Sept. 26 (Bloomberg) -- The termination notice hit Irene Wilson like a sucker punch: “It is with deep regret that I must inform you,” it read, “that your position as a nurse for Connecticut Valley Hospital Merritt Hall Addiction Services, Division of Mental Health, is being eliminated.”
Wilson, 56, received the pink slip after Governor Dannel P. Malloy, a Democrat, ordered 3,000 job cuts in July when unions failed to approve concessions to help fill a $3.26 billion projected deficit in the state’s $18.7 billion general-fund budget for fiscal 2012.
“It was hard not to get caught up in all the what-ifs,” Wilson, who helps wean indigent residents off alcohol, valium and heroin, said in a telephone interview from Middletown. “What if I can’t pay my mortgage? What if I can’t pay my bills?”
When union members reconsidered and ratified a revised $1.6 billion concessions deal in August, Malloy rescinded the dismissals. The governor expects the agreement to save the state $21.5 billion in employee health-care and retirement costs over 20 years. In exchange, Nutmeg State workers received protection from job cuts for four years.
Connecticut workers are among thousands of public employees nationwide forced to chose between benefit cutbacks or losing their jobs after the longest recession since the Great Depression opened gaping deficits in state and local budgets.
More Cuts Ahead
More difficult choices lie ahead. A congressional supercommittee is seeking another $1.5 trillion in deficit reduction, which may cut deeply into federal aid to states and cities amid an already slowing economy. Proposed automatic spending cuts would trim an estimated $133 billion that would be headed to states over the next decade.
“This is far worse than anything we’ve seen before,” Steven Kreisberg, collective bargaining director for the Washington-based American Federation of State, County and Municipal Employees, said in a telephone interview. “There are a lot fewer public servants providing services at a time people need services more than ever.”
The downsizing of state and local government workforces and moves to trim their benefits and collective-bargaining power sparked a politicized debate over whether generous public-employee pay packages contributed to record budget deficits.
Unions and Costs
Republican governors in Wisconsin, Ohio and New Jersey argued fixing ailing budgets required reining in unions. Labor representatives said they were unfairly targeted in part because they give generously to Democrats.
“There’s been nothing like this since the ‘60s and ‘70s when most states passed laws giving public-sector unions rights to bargain,” said Joseph Slater, who teaches labor law at the University of Toledo in Ohio. “2011 by far has seen the most dramatic changes in collective-bargaining law.”
Battles over whether public employees -- about 36 percent of whom are union members, compared with 7 percent of nongovernment workers, U.S. Labor Department figures show -- have the right to negotiate over wages and benefits may continue in coming months in Ohio, Michigan and New Jersey.
More givebacks and job losses may be on the horizon, with several states, including Washington and Florida, recently reporting quarterly revenue fell short of forecasts after waning consumer spending led to declines in sales-tax receipts.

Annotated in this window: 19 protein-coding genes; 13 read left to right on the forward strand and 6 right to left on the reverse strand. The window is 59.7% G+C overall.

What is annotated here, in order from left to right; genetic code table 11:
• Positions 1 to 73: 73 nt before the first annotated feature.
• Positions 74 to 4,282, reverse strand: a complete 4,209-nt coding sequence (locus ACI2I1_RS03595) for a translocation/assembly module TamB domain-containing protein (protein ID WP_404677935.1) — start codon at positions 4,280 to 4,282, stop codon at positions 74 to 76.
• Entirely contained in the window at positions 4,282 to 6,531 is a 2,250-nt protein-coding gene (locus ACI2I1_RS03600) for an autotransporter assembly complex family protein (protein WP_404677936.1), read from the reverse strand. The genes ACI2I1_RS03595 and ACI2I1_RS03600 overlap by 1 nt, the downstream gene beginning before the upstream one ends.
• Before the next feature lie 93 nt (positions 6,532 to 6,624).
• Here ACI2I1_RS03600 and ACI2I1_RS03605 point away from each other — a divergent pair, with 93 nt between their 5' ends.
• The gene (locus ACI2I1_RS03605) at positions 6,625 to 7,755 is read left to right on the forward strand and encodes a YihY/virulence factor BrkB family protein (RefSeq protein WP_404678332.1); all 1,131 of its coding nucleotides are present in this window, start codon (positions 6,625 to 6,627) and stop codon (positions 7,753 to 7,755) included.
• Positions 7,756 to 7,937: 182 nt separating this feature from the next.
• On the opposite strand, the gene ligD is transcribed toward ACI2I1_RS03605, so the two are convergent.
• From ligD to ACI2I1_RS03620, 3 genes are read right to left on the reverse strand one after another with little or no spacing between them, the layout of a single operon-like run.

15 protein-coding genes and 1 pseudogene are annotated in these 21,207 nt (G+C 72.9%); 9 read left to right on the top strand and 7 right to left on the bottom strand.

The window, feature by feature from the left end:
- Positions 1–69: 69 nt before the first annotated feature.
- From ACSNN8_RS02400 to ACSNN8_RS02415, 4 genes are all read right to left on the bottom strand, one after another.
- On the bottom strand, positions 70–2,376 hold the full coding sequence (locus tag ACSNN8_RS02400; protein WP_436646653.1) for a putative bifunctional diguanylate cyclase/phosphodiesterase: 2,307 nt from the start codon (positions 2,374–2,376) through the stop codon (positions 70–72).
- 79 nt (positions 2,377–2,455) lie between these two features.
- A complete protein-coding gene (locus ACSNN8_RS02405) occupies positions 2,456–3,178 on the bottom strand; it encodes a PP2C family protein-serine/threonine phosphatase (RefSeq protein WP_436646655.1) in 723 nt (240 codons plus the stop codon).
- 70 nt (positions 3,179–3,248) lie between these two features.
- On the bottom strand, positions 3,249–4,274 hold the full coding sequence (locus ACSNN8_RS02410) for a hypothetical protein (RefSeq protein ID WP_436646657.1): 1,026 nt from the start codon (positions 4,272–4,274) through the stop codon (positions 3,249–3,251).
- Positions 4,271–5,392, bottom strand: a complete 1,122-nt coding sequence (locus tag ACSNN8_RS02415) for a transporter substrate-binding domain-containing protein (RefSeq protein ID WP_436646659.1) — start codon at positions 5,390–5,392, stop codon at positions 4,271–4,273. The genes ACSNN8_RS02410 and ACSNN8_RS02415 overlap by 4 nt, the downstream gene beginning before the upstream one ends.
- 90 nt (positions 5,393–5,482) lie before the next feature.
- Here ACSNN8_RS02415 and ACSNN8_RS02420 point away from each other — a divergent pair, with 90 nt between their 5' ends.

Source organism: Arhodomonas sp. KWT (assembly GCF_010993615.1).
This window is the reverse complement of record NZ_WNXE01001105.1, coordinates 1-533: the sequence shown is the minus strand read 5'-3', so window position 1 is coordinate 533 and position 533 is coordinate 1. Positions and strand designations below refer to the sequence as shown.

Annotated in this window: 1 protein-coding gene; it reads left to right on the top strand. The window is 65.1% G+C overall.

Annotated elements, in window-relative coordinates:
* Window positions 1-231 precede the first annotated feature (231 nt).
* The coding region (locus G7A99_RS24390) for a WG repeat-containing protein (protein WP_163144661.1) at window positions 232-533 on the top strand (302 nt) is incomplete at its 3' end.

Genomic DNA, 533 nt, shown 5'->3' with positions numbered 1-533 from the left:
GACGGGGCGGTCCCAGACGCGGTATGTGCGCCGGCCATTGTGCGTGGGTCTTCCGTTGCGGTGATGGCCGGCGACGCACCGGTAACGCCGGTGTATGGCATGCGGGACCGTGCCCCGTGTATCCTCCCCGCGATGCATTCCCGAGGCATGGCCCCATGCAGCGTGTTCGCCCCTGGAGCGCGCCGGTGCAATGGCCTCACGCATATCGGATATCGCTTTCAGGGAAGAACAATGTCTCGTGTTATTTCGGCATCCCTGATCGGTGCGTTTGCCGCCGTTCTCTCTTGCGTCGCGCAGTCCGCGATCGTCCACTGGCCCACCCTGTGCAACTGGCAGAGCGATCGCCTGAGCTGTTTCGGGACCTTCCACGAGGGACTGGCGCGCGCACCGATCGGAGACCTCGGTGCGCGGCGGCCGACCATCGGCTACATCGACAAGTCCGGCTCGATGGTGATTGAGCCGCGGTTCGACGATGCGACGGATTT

No More Shocks
State and local officials say their budgets can’t withstand further shocks, such as a reduction in federal aid being considered by the 12-member congressional supercommittee. They say they’re banking on stimulus money from President Barack Obama’s $447 billion American Jobs Act.
“Our state government has made cut after cut, forcing our local school district to layoff teachers and administrators,” said Seattle Mayor Mike McGinn, a Democrat, on a Sept. 16 conference call with reporters. “They will likely have to layoff more as we go into this next round of budget cuts if we don’t receive more stimulus money.”
Washington state must find $2 billion to cut from its $32 billion two-year general-fund budget, precipitated by falling sales-tax collections.
Slowing consumer spending cascaded through the economy in the past four years, leading to the worst tax declines in a half century and state budget gaps totaling $510.5 billion, according to the National Conference of State Legislatures in Denver.
To close these gaps, governors and mayors increasingly turned to their workforces, whose salaries and benefits represent about 20 percent of state spending and 55 percent of local government costs, according to the Center on Budget and Policy Priorities, a nonprofit research organization in Washington. The group focuses on issues affecting lower-income Americans.
About 480,000 state and local workers have lost jobs since December 2007, according to U.S. Labor Department data.
Last year brought the largest combined reduction in state and local-government employment since federal economists started collecting labor statistics in the 1950s, Jeff Thompson, an economist at the University of Massachusetts in Amherst, said in a telephone interview.
“It’s all the kindergarten through 12th grade teachers, all the cops, public higher-education folks, jailers and judges,” Thompson said. “You start to add it up, it’s a pretty important part of our economy.”
State and local positions make up one of every seven jobs in the U.S., Thompson added, which explains why a 29-month run of almost continuous cuts at the municipal level continues to be a drag on the economy.
The job losses, coupled with unprecedented benefit givebacks by public employees, are curtailing consumer spending and tax receipts in many states, contributing to the very budget deficits they were designed to ameliorate, labor economists agree.